The Committee of Sponsoring Organizations of the Treadway Commission has initiated a project to review and update the COSO Internal Control - Integrated Framework.

The initiative is expected to make the existing framework and related evaluation tools more relevant in the increasingly complex business environment so that organizations worldwide can better design, implement, and assess internal control.

“Organizations can continue to apply the current Framework, inasmuch as its basic components are timeless, but the more detailed guidance and examples are somewhat dated,” says COSO chairman David Landsittel in a statement. "This project is not intended to change how internal control is defined, assessed, or managed, but rather provide more comprehensive and relevant conceptual guidance and practical examples."

The framework has been widely accepted as an internal control standard for organizations implementing and evaluating internal control related to operations, compliance, and financial reporting objectives, and more recently, internal control over financial reporting in compliance with the Sarbanes-Oxley Act of 2002 and similar regulatory requirements in other countries.

Enhancements to the framework are not intended to alter the core principles first developed in 1992, but rather facilitate more robust discussion of internal control. Certain concepts and guidance in the Framework will be refined to reflect the evolution of the operating environment, changed expectations of regulators and other stakeholders. In addition, enhancements are expected to consider more than financial reporting and to consider ways to enrich the guidance on operations and compliance objectives.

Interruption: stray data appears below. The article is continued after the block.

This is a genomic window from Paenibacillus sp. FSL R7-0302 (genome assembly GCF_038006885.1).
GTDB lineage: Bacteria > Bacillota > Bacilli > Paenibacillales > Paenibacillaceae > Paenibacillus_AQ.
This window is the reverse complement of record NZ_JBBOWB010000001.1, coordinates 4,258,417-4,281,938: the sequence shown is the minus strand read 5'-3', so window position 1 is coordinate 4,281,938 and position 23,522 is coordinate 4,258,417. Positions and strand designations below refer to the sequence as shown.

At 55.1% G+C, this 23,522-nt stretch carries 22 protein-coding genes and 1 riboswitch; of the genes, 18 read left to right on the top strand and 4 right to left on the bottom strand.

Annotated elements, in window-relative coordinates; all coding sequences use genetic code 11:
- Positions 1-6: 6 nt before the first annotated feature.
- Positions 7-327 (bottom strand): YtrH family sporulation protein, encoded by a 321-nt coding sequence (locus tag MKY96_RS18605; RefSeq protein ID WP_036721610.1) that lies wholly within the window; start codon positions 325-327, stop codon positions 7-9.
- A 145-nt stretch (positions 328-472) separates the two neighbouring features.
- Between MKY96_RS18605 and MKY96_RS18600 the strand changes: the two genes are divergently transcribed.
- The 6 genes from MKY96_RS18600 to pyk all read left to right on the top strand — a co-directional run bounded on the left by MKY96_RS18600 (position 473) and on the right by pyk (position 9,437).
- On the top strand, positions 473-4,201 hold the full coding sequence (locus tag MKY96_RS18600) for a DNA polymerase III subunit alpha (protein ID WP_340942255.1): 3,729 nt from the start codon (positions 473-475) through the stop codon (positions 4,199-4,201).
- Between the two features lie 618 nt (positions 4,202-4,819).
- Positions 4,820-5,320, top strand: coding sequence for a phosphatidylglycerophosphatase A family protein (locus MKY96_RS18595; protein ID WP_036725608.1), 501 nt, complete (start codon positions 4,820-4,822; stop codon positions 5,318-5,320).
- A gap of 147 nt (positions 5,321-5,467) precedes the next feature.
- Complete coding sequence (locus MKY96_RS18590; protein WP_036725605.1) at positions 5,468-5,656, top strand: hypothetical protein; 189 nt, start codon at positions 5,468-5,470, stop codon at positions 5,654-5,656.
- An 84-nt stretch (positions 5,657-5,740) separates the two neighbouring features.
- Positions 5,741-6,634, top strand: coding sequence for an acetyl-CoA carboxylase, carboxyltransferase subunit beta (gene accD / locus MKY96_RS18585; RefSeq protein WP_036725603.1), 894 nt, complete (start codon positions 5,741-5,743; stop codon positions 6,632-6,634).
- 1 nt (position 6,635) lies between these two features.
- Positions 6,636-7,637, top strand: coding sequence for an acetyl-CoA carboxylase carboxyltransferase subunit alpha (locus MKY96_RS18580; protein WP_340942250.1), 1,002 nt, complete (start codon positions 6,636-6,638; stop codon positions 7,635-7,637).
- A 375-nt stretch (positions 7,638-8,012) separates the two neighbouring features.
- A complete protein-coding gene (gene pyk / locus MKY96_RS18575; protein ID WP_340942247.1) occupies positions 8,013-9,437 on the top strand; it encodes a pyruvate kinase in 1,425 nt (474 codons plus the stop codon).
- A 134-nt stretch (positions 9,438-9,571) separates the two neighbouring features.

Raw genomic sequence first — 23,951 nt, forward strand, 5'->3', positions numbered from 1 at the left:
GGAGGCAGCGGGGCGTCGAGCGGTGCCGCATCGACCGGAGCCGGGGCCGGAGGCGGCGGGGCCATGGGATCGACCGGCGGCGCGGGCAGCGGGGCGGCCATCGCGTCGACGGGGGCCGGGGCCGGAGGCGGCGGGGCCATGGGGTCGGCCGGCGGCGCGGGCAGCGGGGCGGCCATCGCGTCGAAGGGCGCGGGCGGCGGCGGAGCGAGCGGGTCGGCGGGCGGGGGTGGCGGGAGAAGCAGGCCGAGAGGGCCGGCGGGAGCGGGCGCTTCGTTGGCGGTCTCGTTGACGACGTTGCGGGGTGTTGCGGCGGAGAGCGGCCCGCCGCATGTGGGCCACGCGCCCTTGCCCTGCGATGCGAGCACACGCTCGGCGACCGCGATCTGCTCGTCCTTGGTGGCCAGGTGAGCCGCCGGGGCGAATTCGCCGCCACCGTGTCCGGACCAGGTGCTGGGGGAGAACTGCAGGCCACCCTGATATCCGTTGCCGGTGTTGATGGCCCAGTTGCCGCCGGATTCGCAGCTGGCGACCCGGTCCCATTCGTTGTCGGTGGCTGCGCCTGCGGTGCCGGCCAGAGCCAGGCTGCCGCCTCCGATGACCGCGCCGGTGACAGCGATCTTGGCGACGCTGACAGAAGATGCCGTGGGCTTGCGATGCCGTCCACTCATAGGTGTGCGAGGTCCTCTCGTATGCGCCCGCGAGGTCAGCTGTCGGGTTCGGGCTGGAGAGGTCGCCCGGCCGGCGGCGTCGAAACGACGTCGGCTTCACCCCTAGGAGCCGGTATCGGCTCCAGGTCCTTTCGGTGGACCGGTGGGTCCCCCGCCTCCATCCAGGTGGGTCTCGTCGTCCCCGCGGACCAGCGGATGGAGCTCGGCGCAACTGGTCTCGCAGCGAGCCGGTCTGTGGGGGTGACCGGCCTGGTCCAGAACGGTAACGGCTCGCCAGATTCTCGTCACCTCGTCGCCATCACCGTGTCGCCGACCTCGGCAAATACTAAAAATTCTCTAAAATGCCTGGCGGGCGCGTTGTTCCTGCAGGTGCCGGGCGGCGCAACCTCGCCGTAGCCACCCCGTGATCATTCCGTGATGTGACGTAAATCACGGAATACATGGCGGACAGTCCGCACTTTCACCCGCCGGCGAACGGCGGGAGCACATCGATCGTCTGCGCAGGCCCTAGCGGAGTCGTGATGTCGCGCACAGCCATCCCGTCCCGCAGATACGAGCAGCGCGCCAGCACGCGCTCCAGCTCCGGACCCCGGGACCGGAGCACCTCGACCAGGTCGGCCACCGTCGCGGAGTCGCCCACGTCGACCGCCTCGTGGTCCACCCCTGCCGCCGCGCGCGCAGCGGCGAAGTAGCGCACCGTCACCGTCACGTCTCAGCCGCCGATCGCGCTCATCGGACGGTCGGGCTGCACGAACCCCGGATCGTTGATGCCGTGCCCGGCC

COSO has engaged PwC to support its update of the framework. PwC will be working under COSO's leadership and direction in developing the updated framework. To help ensure a broad representation of perspectives, COSO is also forming an Advisory Council comprised of representatives from industry, academia, government agencies, and not-for-profit organizations to provide input as the project progresses. In addition, the updated framework will be exposed for public comment to capture any additional input from the general public. Such due process will help ensure that the update adequately addresses internal control challenges of organizations today.

"The updated framework is intended to help organizations more effectively design and manage internal control," said PwC project team leader Miles Everson. "Additionally, it will further explain the interconnections with the Enterprise Risk Management - Integrated Framework, the 2006 Internal Control over Financial Reporting - Guidance for Smaller Public Companies, and the2009 Guidance on Monitoring Internal Control Systems."

The initiative is expected to culminate in an updated internal control framework publication in 2012, the 20th anniversary of the initial framework.

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